When Frank Mason III made his way through the crowd at a Final Four luncheon in April to accept the James A. Naismith Trophy, the former Kansas guard couldn’t help but think of his bright and imminent future.
Mason had joined an exclusive fraternity, his name now etched alongside basketball giants Lew Alcindor, Larry Bird and Michael Jordan. Over the years, the award — given to college basketball’s top player — has been caressed by 18 No. 1 overall draft picks and 10 future Hall of Famers.
But not one recipient in its 48-year history was selected outside the first round of the NBA draft.
“I know I’m a lot better than the second round,” said Mason, who went 34th overall to the Sacramento Kings in June. “But it’s just the way it happened. No matter what opportunity I get, I just make the most of it.”
And that’s what Mason has done in the NBA Summer League. Through three games, the 5-foot-11-inch native of Petersburg, Virginia, is averaging 11.3 points, 4.0 rebounds and 3.3 assists while backing up prized rookie De’Aaron Fox, the No. 5 overall pick, and second-year sharpshooter Buddy Hield — a noticeable contrast for a player who led Kansas to the Elite Eight last season while averaging 20.9 points, 5.2 assists and 4.2 rebounds.
But it’s back to square one for Mason, a 23-year-old whose crimson-and-blue ‘0’ jersey is a wardrobe staple in Lawrence, Kansas. The Naismith and Wooden Awards — and his eight other player of the year trophies — are already starting to hold less weight these days. Mason knows that, and he’s ready to work.
“Every level I’ve proved every critic wrong,” Mason said. “Coming out of high school, they said I wouldn’t get any minutes at Kansas. I wouldn’t play. I got 15 minutes as a freshman. Sophomore year, started. Junior year, started. Senior year, started. Now that college is over, they’re saying I won’t make it in the NBA — I’m too small, not athletic enough.”
Hield, a fellow Naismith Award winner and the sixth overall pick in 2016, isn’t one of those critics. A former college Big 12 adversary at Oklahoma, Hield’s teams went 1-5 against Mason in three years.
“He’s capable (of producing in the NBA),” Hield said. “He’s tough, and you can’t teach that speed he’s got. I like what he’s been doing. He’s been aggressive.”
After scoring a combined 10 points and shooting 4-for-19 from the field in his first two Las Vegas outings, Mason broke out on Monday night. He showed explosiveness in getting to the rim, created open looks for his teammates and flashed the never-quit attitude Kansas fans have become accustomed to and will surely miss.
Mason finished with 24 points, six assists, five rebounds and two steals, and almost led the Kings back from a 28-point deficit in their 95-92 loss to the Los Angeles Lakers. And one fan — err, dad — took notice.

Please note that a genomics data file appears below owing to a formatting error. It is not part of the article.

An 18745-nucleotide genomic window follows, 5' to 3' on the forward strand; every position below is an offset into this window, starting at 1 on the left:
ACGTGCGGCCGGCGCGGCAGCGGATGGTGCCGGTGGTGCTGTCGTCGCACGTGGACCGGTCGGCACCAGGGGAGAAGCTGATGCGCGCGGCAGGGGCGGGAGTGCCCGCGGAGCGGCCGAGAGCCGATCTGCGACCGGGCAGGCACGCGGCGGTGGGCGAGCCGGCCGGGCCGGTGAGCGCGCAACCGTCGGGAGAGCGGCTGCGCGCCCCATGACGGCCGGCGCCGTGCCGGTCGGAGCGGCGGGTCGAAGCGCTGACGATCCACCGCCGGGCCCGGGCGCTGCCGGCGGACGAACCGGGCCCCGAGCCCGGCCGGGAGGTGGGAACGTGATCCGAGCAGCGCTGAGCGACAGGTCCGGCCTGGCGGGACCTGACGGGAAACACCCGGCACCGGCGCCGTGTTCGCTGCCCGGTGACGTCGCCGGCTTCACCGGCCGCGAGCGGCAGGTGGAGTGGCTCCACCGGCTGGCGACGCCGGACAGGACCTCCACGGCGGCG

“He definitely belongs,” Frank Mason Jr. said. “I think if he just continues to keep working and staying focused and keeps that chip on his shoulder, everything’s going to be all right. … He’s going to have a hell of an NBA career.”
Jameer Nelson, the 2004 Naismith winner from Saint Joseph’s University, battled some of the same questions Mason faces coming into the league. Because he also was undersized at 6 feet, Nelson became the lowest-drafted Naismith winner at 20th overall. Now he’s preparing for his 14th NBA season.
Wayne Selden Jr., a former teammate of Mason’s, knows what it takes to play in the NBA. He signed a guaranteed contract with the Memphis Grizzlies on July 1 and raved about his former backcourt mate after a summer league game.
“Toughest guy I’ve ever played with,” Selden said. “There’s something about him. Everybody’s been telling him, ‘No’ for so long. He said he was going to win National Player of the Year before the year started. And he went out and did it. The guy’s always faced up against odds, but he always comes out strong. I’m not worried about him.”
But unlike the other Naismith finalists from last season — Lonzo Ball (UCLA), Caleb Swanigan (Purdue) and Josh Hart (Villanova), all of whom were first-round picks — Mason isn’t considered a sure thing for playing time this season.
On that 80-degree day in Scottsdale, Arizona, while giving his Naismith speech, he thought he was a first-round talent who could compete at the highest level. Still does.
And he’s ready to show everyone why.
“It’s just who I am,” Mason said. “I take a lot of pride in proving people wrong and just playing with a chip on my shoulder.”
Contact reporter Ashton Ferguson at firstname.lastname@example.org or 702-383-0430. Follow @af_ferguson on Twitter.